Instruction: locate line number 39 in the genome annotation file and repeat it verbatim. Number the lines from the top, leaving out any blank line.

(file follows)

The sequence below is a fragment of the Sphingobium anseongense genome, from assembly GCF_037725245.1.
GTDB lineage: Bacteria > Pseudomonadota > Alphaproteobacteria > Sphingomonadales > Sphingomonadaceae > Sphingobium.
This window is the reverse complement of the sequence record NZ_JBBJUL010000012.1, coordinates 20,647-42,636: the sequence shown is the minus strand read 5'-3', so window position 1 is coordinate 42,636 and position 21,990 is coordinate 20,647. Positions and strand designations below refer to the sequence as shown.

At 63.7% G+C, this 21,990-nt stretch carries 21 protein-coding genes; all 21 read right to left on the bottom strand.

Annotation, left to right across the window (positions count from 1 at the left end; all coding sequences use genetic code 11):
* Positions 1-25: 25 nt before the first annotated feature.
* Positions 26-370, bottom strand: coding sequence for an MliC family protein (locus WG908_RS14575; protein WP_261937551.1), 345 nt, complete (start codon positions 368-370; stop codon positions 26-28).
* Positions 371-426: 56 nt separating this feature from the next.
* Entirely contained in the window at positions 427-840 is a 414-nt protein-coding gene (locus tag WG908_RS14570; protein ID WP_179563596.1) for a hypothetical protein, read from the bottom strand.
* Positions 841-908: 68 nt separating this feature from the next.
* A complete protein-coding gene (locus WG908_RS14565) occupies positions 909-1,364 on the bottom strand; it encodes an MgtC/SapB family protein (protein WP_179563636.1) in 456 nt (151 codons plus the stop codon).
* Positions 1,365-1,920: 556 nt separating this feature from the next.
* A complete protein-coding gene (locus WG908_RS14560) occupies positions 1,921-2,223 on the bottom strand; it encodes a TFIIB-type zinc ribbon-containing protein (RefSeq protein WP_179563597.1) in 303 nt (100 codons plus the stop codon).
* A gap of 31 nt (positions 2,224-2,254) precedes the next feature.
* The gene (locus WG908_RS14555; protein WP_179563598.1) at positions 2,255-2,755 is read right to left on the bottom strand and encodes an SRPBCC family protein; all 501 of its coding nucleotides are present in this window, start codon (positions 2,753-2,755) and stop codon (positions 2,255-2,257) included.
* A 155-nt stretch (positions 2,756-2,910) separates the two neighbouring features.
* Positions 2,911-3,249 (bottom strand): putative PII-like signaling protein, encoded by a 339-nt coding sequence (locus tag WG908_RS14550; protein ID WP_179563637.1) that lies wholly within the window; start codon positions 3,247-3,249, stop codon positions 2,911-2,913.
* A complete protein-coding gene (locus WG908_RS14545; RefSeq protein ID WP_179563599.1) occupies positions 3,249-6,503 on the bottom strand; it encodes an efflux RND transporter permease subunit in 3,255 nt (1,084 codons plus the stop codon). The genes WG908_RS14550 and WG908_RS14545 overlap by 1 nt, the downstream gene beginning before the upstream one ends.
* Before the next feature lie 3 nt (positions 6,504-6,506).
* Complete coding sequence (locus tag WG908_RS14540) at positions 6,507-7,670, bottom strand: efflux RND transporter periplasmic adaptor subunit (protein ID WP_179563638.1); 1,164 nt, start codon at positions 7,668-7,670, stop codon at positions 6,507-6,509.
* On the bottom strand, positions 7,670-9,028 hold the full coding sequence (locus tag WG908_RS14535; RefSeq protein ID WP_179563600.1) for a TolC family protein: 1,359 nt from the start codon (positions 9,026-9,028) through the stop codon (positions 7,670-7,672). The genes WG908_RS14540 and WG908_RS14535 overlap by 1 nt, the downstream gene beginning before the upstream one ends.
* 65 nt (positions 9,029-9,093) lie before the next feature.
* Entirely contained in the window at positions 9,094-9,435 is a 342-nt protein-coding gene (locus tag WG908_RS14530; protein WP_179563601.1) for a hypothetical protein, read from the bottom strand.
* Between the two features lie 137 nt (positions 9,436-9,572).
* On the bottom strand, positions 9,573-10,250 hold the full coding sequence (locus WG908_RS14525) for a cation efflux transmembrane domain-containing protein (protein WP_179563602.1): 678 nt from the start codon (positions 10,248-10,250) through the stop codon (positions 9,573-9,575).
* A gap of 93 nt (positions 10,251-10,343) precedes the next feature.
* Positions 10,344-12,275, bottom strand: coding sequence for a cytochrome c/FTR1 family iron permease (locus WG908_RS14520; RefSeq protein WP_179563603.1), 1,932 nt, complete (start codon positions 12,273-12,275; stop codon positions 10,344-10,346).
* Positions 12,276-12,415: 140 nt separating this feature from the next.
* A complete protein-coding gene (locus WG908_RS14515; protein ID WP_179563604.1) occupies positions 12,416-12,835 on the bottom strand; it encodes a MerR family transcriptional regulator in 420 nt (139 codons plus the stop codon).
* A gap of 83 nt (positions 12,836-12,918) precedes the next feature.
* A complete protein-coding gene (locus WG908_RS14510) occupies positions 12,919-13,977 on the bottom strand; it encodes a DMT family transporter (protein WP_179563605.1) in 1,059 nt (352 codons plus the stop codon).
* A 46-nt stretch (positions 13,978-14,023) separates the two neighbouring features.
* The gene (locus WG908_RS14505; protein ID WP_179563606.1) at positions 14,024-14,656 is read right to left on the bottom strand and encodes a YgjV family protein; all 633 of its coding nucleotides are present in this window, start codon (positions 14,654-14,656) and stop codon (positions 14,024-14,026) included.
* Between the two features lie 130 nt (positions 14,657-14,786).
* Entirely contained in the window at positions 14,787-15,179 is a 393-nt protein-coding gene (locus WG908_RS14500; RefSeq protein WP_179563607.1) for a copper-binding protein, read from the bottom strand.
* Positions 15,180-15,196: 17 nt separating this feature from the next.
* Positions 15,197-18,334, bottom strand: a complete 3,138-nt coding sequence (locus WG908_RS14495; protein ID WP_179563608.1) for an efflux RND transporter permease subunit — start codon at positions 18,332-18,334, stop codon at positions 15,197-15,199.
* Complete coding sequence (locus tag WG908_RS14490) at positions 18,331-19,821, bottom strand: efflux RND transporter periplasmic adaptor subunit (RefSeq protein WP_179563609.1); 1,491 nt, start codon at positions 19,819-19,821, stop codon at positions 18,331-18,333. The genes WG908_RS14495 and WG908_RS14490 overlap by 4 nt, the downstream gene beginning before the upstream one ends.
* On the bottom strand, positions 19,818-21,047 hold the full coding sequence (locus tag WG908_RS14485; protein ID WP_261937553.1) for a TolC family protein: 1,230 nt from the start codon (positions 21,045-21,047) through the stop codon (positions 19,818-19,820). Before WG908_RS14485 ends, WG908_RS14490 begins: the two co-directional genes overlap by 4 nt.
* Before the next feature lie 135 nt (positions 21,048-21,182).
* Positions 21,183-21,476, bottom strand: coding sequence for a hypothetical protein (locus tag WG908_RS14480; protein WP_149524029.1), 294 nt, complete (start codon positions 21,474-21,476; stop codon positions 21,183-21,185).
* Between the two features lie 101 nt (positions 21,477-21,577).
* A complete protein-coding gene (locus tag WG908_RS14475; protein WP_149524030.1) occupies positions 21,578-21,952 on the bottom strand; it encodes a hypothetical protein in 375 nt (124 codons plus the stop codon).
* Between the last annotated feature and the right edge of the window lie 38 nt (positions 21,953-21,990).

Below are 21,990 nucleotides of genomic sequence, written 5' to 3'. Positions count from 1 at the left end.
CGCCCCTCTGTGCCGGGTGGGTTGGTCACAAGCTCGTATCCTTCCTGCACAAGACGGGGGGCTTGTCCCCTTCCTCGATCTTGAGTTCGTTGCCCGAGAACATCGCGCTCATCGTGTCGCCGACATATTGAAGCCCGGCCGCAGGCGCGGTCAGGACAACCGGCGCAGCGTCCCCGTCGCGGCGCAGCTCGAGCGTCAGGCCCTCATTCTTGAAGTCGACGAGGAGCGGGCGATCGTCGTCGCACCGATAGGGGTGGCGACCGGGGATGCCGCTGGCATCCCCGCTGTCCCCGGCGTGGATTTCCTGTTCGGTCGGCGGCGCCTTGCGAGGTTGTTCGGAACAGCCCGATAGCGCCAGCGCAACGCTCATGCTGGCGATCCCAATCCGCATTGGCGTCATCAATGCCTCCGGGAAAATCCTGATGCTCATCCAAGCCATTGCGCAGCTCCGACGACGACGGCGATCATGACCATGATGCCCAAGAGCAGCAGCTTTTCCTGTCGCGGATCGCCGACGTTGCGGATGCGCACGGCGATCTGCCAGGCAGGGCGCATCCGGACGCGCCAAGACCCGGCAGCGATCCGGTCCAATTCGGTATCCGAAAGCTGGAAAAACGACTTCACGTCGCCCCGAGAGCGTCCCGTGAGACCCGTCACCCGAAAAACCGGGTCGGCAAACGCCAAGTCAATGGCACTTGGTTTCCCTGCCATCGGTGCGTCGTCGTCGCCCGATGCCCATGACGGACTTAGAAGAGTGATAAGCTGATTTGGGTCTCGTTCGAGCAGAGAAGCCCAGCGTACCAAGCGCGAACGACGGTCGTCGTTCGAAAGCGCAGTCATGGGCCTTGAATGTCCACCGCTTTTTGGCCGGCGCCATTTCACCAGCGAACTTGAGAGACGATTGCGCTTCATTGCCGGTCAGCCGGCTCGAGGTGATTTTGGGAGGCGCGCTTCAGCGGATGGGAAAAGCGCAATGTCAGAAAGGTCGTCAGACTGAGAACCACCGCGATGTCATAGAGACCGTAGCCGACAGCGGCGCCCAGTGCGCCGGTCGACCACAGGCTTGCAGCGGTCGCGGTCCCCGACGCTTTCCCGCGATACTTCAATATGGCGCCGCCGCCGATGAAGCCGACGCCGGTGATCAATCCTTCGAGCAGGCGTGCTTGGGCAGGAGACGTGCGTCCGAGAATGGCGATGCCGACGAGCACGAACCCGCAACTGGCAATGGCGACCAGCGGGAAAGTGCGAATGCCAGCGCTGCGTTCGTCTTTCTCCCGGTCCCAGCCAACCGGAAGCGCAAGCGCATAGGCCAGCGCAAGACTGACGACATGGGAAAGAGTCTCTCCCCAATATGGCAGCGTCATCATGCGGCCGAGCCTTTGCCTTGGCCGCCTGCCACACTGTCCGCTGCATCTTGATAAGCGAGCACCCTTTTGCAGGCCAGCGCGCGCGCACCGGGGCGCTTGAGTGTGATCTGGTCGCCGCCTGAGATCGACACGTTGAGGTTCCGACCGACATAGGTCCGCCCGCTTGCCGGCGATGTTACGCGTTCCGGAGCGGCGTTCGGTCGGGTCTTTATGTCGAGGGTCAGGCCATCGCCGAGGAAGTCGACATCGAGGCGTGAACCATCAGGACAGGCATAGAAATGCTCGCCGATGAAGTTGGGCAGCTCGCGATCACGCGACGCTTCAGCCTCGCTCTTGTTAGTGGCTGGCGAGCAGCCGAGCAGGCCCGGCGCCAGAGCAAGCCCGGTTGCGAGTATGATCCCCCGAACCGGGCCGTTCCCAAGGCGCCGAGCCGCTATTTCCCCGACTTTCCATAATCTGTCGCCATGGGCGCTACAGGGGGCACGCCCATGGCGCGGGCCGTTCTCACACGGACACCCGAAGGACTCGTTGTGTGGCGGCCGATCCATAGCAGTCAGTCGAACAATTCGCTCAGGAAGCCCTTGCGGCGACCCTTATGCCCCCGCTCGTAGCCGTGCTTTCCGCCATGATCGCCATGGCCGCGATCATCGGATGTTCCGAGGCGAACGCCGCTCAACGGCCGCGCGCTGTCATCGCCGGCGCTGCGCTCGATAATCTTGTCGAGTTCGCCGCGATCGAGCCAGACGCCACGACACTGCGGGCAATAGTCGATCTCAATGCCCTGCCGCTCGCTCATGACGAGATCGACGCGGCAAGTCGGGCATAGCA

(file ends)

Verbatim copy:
* On the bottom strand, positions 19,818-21,047 hold the full coding sequence (locus tag WG908_RS14485; protein ID WP_261937553.1) for a TolC family protein: 1,230 nt from the start codon (positions 21,045-21,047) through the stop codon (positions 19,818-19,820). Before WG908_RS14485 ends, WG908_RS14490 begins: the two co-directional genes overlap by 4 nt.